Scahill, L. (n.d.). Autism Is Not an Epidemic. Gale Opposing Viewpoints. Retrieved March 8, 2013, from http://ic.galegroup.com/ic/ovic/ViewpointsDetailsPage/ViewpointsDetailsWindow?failOverType=&query=&prodId=OVIC&windowstate=normal&contentModules=&mode=view&displayGroupName=Viewpoints&limiter=&currPage=&disableHighlighting=true&displayGroups=&sortBy=&sour

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Mar 11 2011

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grace01pd2012

Eating Disorders-Are They Even Real?

Filed under Uncategorized

As eating disorders, defined by both under eating and over eating, begin to consume the world, various discussions arise. The foremost debate surrounds the issue of whether or not eating disorders qualify as a serious problem, or if their effects are exaggerated. Another issue involving the role of eating disorders deals with the world’s obesity epidemic. Because of the fact that there are an estimated 8 million Americans currently suffering from eating disorders (Source 1), their presence and impact is very much real; so real, in fact, that the often hidden binge-eating disorder (BED) plays a major role in growing obesity.

Many studies show that eating disorders put both a person’s psyche and body in danger (Source 1). They are a concrete issue with true risks like suicide, infertility, cognitive impairment, malnutrition, and death.  I have personally viewed its grasp on a friend’s life, and because of that, I know that it is a tangible disease. Some argue that in the constant discussion of obesity and eating disorders, eating disorder victims are pushed to define their disease (Source 2). In doing so, others believe that the individual loses the ability to self-help. Although I agree that there is indeed a pressure to identify the issue of an eating disorder, I do not believe that people are pushed into this identification, causing the term to become overused. The effects of eating disorders remain evident, and the matter severe.

With the rise of eating disorders, another issue, obesity, has emerged. The question becomes whether or not there is any correlation between the two. More than 30% of US adults are obese (Source 3). At the same time, BED is becoming a greater force to be reckoned with. Although being fat does not mean one is doomed (Source 4), BED contributes to many overweight people. This disease shows opposite signs of anorexia, for example, so a person is unable to control his or her eating. Again, fate does not equal unhealthy, but when it reaches obesity extremes (BMI equal to or greater than 30kg/m^2), it is a problem. BED victims must also search for treatment in order to protect their health, and hopefully decrease t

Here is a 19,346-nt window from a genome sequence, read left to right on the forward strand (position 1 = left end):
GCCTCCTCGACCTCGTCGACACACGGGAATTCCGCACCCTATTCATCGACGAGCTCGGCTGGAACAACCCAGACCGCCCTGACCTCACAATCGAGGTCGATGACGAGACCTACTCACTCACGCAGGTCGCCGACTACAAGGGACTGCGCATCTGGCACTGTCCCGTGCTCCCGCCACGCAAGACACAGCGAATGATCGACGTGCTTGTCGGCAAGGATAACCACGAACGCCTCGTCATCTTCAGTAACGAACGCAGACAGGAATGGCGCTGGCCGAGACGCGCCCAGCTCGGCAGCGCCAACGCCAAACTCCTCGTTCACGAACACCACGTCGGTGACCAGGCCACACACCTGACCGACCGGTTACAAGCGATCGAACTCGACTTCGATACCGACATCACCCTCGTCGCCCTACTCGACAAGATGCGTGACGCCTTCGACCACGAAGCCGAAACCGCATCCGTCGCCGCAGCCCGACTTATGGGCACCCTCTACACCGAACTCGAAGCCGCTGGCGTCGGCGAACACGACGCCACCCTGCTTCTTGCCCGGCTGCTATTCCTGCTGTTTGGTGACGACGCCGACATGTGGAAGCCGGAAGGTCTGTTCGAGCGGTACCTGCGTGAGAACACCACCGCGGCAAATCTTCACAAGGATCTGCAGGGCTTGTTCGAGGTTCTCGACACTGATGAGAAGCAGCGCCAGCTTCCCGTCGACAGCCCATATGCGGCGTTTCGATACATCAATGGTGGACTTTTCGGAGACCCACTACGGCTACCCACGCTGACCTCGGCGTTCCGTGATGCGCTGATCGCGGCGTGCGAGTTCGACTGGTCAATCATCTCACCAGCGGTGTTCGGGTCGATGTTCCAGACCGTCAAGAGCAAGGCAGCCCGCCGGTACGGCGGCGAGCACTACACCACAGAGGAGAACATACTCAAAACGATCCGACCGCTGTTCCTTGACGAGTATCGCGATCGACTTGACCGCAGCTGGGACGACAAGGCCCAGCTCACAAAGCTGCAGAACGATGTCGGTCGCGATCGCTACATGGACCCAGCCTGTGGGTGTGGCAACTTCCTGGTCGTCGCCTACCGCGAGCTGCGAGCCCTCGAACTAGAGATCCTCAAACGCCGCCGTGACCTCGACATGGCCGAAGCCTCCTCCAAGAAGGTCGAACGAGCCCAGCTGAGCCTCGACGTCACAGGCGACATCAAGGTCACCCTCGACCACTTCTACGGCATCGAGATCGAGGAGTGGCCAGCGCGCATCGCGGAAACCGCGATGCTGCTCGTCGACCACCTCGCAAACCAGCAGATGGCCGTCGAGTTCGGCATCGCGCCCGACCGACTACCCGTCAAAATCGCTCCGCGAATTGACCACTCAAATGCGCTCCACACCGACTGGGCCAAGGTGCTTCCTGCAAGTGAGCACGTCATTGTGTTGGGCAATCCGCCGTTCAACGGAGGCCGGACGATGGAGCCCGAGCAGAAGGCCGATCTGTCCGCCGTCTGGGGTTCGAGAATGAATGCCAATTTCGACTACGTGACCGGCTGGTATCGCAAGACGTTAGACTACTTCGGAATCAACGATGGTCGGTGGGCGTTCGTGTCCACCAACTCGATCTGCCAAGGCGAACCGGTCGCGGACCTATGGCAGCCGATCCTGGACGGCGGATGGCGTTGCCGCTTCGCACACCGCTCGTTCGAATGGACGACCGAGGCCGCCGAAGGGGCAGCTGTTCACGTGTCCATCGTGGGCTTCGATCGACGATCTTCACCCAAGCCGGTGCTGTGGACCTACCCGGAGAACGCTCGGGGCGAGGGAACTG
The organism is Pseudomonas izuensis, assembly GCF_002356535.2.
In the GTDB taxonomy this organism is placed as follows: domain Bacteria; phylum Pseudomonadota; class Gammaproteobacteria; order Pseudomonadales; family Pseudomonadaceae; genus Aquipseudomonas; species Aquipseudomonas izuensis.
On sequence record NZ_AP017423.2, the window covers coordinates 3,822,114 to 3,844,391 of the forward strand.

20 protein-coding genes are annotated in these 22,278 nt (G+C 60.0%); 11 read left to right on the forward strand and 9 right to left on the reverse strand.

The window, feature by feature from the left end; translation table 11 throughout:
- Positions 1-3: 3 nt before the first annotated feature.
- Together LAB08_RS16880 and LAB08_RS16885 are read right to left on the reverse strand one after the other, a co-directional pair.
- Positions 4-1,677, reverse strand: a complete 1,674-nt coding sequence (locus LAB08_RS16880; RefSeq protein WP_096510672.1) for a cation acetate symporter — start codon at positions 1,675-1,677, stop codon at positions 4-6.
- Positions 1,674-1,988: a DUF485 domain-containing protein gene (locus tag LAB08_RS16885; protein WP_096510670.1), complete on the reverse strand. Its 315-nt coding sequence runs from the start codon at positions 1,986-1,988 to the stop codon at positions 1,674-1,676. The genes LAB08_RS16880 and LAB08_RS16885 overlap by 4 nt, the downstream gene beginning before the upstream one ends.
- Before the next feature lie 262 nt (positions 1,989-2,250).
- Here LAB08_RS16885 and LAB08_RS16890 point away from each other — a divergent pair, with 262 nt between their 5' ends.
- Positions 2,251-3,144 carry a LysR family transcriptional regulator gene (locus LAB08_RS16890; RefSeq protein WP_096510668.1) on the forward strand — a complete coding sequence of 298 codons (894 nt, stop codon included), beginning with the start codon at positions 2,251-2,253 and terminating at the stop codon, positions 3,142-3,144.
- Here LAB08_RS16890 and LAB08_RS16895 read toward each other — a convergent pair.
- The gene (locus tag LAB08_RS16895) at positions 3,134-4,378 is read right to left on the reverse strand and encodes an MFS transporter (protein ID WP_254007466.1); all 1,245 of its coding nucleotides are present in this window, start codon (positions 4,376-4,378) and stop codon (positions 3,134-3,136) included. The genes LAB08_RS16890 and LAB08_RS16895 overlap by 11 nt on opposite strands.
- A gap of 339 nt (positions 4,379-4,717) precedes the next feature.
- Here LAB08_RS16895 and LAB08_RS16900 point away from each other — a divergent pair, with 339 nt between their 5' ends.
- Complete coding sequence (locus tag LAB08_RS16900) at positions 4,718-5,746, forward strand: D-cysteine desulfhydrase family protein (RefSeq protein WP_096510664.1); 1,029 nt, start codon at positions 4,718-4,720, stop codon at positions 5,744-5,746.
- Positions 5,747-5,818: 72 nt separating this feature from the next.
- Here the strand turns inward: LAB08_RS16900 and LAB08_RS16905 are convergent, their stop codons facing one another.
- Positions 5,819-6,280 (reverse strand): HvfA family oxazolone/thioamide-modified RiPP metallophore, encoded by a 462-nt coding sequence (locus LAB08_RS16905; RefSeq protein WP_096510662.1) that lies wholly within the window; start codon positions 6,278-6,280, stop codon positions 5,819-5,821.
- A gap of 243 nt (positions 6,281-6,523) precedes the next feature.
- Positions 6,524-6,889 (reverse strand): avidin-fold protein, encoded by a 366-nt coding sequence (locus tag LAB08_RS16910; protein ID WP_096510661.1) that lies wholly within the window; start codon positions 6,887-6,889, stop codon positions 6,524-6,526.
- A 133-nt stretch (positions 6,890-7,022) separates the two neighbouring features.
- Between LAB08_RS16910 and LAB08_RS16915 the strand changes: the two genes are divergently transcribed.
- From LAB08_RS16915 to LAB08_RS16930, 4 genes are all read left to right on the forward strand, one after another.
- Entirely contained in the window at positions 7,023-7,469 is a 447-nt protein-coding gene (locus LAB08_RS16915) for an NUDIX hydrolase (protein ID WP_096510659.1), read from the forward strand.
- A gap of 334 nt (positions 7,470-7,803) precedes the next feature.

he obesity statistics.

Sources

Source 1: Eating Disorders Coalition for Research, Policy & Action, testimony at the Hearing on Women’s Health before the U.S. Senate Health, Education, Labor, and Pension Committee, Subcommittee on Public Health, on the “Promoting Healthy Eating Behaviors in Youth Act of 2002 as Part of a Women’s Omnibus Health Bill,” 107th Cong., 2nd sess., April 25, 2002.

Source 2: Evans, Malcom, “Is the Term ‘Eating Disorders’ Being Used Too Freely?” FamilyResource.com, August 21, 2006. www.familyresource.com/health/weight-management/is-the-term-eating-disorders-being-used-too-freely.

Source 3: Yanovski, Susan Z, “Binge Eating Disorder and Obesity in 2003: Could Treating an Eating Disorder Have a Positive Effect on the obesity Epidemic?” International Journal of Eating Disorders, vol. 34, March 2003, pp. 117-20. John Wiley & Sons, Inc.

Source 4: Martin, Courtney M, “One Big Fat Lie,” AlterNet, March 2, 2006. www.alternet.org/story/32958cIndependent Media Institute.

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Jan 18 2011

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dparker

Hello world!

Filed under Uncategorized

Welcome to Shanghai American School Student Blogs. This is your first post. Edit or delete it, then start blogging!